Neo-Lamarckism


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Related to Neo-Lamarckism: Lamarck theory

Ne·o-La·marck·ism

 (nē′ō-lə-mär′kĭz′əm)
n.
A theory of the late 1800s and early 1900s, based on Lamarckism, that adaptive characteristics acquired by an organism during its lifetime could be inherited by its offspring.

Ne′o-La·marck′i·an (-mär′kē-ən) adj. & n.

Neo-Lamarckism

(ˌniːəʊləˈmɑːkɪzəm)
n
(Biology) a theory of evolution based on Lamarckism, proposing that environmental factors could lead to adaptive genetic changes
ˌNeo-Laˈmarckian adj, n

Neo-Lamarckism

a modern theory based on Lamarckism that states that acquired characteristics are inherited. — Neo-Lamarckian, n., adj.
See also: Evolution
ThesaurusAntonymsRelated WordsSynonymsLegend:
Noun1.Neo-Lamarckism - a modern Lamarckian theory emphasizing the importance of environmental factors in genetic changes and retaining the notion of the inheritance of acquired characters
Lamarckism - a theory of organic evolution claiming that acquired characteristics are transmitted to offspring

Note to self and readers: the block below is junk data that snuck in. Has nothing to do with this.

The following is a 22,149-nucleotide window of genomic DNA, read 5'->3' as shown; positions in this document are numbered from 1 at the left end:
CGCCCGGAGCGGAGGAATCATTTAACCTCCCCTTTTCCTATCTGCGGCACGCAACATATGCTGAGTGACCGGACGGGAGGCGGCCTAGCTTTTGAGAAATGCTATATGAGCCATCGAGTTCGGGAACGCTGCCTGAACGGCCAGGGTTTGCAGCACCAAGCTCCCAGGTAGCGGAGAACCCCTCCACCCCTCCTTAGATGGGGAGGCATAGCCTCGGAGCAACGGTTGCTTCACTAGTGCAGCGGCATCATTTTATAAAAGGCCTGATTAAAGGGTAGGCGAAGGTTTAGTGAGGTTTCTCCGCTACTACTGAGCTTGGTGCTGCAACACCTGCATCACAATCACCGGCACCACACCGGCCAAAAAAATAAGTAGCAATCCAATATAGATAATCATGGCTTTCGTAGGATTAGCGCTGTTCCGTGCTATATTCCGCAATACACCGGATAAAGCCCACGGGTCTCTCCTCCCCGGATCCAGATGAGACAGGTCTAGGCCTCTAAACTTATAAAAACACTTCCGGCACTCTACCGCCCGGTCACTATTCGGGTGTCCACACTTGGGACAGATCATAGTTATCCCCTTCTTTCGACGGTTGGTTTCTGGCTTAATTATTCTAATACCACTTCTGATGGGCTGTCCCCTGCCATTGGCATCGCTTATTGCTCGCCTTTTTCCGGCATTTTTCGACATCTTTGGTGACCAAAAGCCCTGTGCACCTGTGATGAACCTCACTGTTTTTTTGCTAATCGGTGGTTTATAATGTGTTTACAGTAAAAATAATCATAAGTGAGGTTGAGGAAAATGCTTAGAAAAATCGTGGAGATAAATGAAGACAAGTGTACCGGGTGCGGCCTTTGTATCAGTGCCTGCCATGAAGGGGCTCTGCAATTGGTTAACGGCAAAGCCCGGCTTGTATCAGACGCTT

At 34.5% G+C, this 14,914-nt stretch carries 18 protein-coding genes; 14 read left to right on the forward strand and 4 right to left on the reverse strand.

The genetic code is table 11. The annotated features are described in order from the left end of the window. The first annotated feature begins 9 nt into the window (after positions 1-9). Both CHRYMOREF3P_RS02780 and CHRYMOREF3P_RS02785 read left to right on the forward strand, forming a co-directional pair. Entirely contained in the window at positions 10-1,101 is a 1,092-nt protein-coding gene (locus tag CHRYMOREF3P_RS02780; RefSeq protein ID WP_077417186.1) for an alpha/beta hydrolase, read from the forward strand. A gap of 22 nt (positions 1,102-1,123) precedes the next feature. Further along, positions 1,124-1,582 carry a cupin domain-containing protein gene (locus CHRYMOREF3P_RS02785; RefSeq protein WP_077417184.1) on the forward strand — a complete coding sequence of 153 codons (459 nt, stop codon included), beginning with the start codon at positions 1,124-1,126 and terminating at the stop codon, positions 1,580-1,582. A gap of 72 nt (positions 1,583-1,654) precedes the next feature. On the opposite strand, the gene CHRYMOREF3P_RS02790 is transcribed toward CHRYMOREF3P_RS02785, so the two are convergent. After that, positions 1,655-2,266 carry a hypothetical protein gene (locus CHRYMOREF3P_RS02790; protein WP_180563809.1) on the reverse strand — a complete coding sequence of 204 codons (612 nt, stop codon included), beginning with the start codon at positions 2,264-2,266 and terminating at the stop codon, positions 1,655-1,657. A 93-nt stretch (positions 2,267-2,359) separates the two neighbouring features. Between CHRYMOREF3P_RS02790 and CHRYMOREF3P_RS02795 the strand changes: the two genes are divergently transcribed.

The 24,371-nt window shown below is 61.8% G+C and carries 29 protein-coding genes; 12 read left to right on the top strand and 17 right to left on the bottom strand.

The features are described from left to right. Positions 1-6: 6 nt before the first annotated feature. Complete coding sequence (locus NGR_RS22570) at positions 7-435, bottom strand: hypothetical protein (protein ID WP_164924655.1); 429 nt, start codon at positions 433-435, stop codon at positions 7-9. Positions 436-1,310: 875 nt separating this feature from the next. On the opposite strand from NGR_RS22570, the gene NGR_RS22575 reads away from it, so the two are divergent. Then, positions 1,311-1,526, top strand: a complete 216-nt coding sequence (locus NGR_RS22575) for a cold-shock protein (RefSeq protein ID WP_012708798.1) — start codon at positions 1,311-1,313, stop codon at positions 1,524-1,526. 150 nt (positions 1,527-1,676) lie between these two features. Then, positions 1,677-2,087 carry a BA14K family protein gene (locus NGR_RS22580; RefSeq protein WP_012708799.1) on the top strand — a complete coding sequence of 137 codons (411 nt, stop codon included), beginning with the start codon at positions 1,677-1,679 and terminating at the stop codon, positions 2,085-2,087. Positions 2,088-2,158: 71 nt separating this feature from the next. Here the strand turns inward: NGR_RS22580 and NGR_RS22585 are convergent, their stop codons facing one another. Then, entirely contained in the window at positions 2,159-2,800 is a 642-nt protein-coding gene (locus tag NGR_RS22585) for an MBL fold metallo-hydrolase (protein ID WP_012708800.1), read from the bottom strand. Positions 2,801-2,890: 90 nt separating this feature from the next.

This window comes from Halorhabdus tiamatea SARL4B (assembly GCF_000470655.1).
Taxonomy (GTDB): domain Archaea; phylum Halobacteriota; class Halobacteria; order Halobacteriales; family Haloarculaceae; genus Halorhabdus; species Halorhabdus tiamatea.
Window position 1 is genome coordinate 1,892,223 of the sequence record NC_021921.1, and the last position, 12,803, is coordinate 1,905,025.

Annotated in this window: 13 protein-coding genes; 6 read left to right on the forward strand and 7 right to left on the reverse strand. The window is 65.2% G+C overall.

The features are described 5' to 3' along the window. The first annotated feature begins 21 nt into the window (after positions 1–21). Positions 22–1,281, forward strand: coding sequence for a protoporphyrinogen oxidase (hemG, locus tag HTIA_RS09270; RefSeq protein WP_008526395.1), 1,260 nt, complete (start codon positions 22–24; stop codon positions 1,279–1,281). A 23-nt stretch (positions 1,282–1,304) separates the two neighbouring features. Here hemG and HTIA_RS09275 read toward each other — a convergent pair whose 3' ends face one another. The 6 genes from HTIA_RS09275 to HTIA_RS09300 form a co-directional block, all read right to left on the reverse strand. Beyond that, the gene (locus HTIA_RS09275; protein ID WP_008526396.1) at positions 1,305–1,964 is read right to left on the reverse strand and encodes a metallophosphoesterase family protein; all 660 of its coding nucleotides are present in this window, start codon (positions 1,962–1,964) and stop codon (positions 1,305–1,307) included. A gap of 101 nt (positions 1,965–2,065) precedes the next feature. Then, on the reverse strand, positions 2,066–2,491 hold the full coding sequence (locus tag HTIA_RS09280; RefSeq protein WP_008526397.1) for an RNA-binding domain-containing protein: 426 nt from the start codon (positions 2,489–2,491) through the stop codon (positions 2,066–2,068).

References in periodicals archive ?
The arguments over neo-Lamarckism in the late nineteenth century are perhaps even more complex than Glendening allows: while the idea of inheriting adaptive characteristics could be seen as offering promise of progress over generations, it also underpins a fear of the acquisition of negative characteristics (criminality, insanity, moral decline) that was particularly pronounced in the late nineteenth century.
Especially important were neo-Lamarckism and the creative evolutionism of Bergson, which offered liberal thinkers hope that evolution could be divested of materialistic implications.